Peace Monitoring Group

The Peace Monitoring Group (PMG) on Bougainville in Papua New Guinea was brought about by the civil unrest on the island in 1989. The PNG government requested the Australian and New Zealand governments to provide a monitoring group to oversee the cease fire on the island. This group was made up of both civilian and defence personnel from Australia, New Zealand, Fiji and Vanuatu. Both sides of the conflict welcomed the group being on Bougainville. This support remained strong throughout the PMG's deployment. The PMG played a role in facilitating the peace process on 30 April 1998 and took over from the New Zealand Truce Monitoring Group which then departed.

The Bougainville Peace Agreement decreed that all personnel should be withdrawn from the island by December 2002. However, the group's presence was extended by the applicable governments and withdrew completely by 23 August 2003. A much smaller Bougainville Transition Team (with orange T-shirts) succeeded the PMG but has now also withdrawn. Australian police and civilian advisers have subsequently served on Bougainville as part of Australian government assistance to Papua New Guinea.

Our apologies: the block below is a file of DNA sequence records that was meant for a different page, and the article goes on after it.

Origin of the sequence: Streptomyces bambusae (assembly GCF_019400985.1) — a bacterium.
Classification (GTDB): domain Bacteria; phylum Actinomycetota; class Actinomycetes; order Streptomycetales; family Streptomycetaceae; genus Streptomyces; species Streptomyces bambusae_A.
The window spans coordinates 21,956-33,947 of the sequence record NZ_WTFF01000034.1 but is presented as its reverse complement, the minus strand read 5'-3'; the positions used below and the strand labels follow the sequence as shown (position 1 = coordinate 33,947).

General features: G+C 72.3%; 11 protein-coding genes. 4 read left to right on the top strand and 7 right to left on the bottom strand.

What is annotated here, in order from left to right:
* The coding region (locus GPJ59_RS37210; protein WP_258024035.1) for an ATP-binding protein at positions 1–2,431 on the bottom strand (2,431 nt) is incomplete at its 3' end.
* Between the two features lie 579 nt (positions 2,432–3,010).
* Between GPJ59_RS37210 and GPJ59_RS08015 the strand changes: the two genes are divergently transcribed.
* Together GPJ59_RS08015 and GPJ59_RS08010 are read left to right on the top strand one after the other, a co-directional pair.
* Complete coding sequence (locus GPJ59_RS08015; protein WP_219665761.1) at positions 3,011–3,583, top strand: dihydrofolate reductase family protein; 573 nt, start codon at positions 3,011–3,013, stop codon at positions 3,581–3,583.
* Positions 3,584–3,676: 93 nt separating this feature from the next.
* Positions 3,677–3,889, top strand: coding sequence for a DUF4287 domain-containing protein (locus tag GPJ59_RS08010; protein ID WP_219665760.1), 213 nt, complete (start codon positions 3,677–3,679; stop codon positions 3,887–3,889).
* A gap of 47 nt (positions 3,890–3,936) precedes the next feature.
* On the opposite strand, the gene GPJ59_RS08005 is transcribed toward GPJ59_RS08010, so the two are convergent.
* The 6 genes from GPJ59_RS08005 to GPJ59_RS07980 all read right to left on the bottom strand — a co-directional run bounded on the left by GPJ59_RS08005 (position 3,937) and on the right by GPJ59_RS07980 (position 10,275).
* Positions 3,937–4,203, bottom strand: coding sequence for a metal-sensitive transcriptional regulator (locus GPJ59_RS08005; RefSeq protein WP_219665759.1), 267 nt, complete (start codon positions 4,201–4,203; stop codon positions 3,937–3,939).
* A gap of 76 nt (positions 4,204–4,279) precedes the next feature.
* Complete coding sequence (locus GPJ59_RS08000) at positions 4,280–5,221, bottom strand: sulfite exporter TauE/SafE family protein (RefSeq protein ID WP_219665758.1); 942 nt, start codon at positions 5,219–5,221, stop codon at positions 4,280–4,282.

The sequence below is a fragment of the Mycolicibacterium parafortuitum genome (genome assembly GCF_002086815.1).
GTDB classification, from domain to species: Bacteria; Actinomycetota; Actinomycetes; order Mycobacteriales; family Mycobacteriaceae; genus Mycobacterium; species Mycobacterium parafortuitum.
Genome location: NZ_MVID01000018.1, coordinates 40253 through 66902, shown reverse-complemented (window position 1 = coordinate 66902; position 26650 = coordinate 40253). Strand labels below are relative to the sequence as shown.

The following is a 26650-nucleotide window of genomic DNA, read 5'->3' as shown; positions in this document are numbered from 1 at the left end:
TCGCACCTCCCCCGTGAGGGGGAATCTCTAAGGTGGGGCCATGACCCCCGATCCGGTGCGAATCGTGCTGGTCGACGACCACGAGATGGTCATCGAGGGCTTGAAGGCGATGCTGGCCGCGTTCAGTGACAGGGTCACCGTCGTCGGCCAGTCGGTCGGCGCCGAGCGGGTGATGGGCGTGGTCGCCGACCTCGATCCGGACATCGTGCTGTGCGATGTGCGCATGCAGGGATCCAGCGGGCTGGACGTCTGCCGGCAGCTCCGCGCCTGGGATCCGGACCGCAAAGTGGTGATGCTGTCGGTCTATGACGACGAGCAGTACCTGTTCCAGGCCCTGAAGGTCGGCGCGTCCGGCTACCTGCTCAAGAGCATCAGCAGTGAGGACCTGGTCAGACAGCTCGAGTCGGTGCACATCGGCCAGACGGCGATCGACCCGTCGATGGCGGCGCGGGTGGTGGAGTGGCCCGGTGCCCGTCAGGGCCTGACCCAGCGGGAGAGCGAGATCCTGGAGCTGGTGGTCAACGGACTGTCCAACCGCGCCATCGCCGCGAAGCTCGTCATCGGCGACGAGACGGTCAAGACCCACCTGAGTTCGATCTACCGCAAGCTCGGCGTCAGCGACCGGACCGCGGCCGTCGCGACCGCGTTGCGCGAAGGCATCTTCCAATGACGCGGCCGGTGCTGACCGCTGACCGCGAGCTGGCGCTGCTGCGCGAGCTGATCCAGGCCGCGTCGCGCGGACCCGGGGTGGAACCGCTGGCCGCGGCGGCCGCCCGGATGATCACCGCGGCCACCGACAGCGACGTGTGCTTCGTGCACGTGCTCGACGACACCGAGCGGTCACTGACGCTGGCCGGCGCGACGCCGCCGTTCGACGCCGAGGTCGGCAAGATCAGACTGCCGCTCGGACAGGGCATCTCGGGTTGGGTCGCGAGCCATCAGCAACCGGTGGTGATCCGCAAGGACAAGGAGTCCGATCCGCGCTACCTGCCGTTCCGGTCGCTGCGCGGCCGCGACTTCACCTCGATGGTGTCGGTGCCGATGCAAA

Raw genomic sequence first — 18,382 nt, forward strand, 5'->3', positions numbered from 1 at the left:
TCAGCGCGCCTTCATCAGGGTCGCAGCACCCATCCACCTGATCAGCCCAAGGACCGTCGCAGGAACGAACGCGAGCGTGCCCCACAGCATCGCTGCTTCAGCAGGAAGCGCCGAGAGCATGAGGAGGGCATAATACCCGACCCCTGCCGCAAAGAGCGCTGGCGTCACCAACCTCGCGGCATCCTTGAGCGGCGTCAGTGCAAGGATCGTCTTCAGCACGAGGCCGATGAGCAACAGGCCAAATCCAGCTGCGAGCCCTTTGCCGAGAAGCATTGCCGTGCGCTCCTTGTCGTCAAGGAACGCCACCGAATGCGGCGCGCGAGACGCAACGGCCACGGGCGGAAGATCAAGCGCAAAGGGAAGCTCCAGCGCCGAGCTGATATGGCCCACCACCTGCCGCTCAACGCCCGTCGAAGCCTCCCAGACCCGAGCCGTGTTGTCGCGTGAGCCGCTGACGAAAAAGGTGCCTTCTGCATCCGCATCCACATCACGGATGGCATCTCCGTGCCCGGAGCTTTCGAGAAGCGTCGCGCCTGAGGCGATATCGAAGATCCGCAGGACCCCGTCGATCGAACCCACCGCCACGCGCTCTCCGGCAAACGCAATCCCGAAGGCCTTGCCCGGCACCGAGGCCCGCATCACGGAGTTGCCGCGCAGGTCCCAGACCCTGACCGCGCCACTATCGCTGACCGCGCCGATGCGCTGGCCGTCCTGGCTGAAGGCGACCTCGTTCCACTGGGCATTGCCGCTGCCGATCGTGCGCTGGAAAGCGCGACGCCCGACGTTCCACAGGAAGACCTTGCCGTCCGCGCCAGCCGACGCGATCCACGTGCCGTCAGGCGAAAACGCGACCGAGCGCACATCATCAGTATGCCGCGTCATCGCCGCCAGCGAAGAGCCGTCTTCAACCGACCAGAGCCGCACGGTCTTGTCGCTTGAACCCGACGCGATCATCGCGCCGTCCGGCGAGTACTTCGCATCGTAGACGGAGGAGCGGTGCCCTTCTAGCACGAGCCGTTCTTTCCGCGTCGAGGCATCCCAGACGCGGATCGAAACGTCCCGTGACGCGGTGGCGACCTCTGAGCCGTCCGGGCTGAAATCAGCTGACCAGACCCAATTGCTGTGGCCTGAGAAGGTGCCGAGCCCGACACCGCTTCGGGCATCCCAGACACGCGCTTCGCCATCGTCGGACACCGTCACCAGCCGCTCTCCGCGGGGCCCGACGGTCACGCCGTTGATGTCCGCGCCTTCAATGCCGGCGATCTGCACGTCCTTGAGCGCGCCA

The PMG was unarmed and had no specific legal power (though it did have a mandate under the Lincoln Agreement). It remained definitively neutral at all times. In the early stages of its deployment, it acted primarily as a ceasefire monitoring group and spread information about developments in the peace process. Following the Bougainville Peace Agreement, the PMG focused primarily on facilitating the weapons disposal program, in co-operation with the small UN Observer Mission on Bougainville (UNOMB). There was also some logistical support given to the constitutional consultation and drafting process from 2003.